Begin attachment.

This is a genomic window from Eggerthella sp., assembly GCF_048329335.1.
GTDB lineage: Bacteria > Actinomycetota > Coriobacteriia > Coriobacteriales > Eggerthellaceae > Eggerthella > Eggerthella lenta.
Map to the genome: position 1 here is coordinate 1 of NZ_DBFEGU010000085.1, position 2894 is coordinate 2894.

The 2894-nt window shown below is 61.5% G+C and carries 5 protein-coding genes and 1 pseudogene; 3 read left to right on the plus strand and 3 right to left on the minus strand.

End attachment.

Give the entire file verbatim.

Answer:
This is a genomic window from Eggerthella sp., assembly GCF_048329335.1.
GTDB lineage: Bacteria > Actinomycetota > Coriobacteriia > Coriobacteriales > Eggerthellaceae > Eggerthella > Eggerthella lenta.
Map to the genome: position 1 here is coordinate 1 of NZ_DBFEGU010000085.1, position 2894 is coordinate 2894.

The 2894-nt window shown below is 61.5% G+C and carries 5 protein-coding genes and 1 pseudogene; 3 read left to right on the plus strand and 3 right to left on the minus strand.